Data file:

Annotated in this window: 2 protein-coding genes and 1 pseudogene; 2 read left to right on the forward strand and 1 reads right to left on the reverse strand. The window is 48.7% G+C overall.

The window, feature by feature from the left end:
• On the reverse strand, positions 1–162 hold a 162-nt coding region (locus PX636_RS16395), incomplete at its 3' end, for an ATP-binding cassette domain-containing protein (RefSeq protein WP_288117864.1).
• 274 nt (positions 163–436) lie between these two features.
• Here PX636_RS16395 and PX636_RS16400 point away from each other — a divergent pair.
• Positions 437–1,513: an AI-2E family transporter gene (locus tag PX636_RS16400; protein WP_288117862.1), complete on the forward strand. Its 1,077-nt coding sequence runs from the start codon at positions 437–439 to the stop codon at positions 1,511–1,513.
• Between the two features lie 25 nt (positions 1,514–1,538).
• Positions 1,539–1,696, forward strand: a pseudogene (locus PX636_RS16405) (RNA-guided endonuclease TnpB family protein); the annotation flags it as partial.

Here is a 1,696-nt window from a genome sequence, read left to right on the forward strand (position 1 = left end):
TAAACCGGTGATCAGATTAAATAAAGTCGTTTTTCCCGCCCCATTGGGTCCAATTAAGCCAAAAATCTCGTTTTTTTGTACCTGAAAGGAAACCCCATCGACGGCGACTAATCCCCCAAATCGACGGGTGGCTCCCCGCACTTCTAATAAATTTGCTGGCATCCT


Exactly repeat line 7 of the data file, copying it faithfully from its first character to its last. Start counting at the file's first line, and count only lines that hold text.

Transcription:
• Between the two features lie 25 nt (positions 1,514–1,538).